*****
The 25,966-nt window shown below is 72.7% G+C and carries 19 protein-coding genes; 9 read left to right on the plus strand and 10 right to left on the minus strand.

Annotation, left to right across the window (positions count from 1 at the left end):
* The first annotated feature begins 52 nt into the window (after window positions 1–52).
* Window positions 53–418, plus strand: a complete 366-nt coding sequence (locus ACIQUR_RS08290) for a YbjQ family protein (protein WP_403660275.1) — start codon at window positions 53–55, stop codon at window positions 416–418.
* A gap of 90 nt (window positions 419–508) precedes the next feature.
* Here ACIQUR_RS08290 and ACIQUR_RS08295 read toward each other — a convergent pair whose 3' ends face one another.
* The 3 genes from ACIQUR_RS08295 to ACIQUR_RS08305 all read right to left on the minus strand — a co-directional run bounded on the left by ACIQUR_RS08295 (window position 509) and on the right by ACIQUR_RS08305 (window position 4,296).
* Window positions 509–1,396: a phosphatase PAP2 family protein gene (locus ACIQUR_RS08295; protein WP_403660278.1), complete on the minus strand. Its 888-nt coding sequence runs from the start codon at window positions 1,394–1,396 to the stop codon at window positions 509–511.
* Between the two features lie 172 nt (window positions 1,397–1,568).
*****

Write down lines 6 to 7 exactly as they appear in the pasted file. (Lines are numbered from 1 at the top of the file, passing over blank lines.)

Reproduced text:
* Here ACIQUR_RS08290 and ACIQUR_RS08295 read toward each other — a convergent pair whose 3' ends face one another.
* The 3 genes from ACIQUR_RS08295 to ACIQUR_RS08305 all read right to left on the minus strand — a co-directional run bounded on the left by ACIQUR_RS08295 (window position 509) and on the right by ACIQUR_RS08305 (window position 4,296).